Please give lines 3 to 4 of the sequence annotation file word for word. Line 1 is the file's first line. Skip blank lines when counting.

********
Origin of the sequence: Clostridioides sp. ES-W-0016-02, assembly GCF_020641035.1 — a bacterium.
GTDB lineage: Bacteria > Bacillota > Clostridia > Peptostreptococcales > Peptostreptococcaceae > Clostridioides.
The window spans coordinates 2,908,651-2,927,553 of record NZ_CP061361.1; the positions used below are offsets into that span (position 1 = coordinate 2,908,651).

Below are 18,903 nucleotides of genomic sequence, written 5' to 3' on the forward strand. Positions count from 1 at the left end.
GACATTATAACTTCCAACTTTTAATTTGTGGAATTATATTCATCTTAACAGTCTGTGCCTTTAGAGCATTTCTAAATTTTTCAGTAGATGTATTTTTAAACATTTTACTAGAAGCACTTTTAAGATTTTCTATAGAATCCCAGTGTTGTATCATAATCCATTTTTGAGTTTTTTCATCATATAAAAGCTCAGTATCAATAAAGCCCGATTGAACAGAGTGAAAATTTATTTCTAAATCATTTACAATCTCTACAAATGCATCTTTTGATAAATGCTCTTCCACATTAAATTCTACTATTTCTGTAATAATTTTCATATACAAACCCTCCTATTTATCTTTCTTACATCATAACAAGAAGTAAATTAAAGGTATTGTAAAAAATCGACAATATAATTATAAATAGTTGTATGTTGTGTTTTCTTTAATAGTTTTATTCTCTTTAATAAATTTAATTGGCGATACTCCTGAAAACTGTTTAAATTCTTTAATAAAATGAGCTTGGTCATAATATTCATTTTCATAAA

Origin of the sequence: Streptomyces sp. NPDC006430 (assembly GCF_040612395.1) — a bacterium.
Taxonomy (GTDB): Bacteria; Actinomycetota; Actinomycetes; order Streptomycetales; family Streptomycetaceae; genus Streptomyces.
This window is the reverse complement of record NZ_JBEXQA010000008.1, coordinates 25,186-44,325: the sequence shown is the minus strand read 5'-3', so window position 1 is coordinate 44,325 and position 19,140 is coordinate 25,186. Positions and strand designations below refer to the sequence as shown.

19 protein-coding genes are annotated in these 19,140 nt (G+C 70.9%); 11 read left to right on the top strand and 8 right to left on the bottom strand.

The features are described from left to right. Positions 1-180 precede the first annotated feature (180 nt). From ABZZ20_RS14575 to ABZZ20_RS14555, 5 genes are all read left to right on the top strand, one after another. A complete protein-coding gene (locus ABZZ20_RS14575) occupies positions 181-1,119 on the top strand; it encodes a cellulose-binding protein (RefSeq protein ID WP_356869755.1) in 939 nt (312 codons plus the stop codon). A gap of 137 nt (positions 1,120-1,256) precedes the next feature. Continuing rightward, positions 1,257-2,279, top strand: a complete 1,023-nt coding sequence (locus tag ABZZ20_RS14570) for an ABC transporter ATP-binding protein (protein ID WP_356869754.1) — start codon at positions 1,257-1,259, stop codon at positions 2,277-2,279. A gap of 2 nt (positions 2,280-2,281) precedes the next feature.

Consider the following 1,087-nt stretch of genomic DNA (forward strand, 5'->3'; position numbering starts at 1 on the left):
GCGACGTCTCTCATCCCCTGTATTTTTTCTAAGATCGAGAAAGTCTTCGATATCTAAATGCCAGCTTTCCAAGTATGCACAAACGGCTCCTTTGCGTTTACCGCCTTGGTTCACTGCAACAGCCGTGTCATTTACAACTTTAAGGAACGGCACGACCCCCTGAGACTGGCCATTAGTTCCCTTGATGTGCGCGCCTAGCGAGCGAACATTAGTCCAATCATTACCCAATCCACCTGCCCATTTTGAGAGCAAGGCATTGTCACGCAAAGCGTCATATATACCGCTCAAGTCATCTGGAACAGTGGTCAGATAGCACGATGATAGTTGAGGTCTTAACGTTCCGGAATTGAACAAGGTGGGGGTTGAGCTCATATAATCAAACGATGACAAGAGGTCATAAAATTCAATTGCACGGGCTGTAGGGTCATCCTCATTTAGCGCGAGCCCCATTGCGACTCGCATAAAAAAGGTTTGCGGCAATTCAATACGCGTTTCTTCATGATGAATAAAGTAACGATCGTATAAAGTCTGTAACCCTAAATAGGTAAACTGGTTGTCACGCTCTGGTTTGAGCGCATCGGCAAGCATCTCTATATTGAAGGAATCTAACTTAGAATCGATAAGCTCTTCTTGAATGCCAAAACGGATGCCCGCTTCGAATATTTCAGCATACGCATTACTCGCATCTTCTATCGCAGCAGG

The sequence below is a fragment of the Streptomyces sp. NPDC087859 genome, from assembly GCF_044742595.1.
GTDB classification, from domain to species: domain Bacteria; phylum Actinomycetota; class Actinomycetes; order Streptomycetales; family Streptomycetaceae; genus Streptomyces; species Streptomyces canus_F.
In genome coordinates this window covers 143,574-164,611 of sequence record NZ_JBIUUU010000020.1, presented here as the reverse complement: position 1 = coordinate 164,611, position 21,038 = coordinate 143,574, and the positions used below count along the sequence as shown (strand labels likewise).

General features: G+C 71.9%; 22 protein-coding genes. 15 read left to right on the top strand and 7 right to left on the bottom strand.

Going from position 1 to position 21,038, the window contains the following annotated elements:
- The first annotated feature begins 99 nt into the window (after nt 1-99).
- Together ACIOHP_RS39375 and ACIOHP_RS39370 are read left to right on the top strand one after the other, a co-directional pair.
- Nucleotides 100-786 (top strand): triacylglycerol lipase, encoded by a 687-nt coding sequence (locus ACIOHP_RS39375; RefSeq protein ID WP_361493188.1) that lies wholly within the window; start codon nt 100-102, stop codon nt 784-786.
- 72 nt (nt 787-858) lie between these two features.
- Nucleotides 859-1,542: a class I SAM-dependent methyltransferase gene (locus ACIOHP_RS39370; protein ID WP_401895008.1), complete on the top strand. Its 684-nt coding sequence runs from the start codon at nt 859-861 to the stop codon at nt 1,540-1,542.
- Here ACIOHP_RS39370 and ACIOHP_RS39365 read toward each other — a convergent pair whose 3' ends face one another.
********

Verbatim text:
The window spans coordinates 2,908,651-2,927,553 of record NZ_CP061361.1; the positions used below are offsets into that span (position 1 = coordinate 2,908,651).

Below are 18,903 nucleotides of genomic sequence, written 5' to 3' on the forward strand. Positions count from 1 at the left end.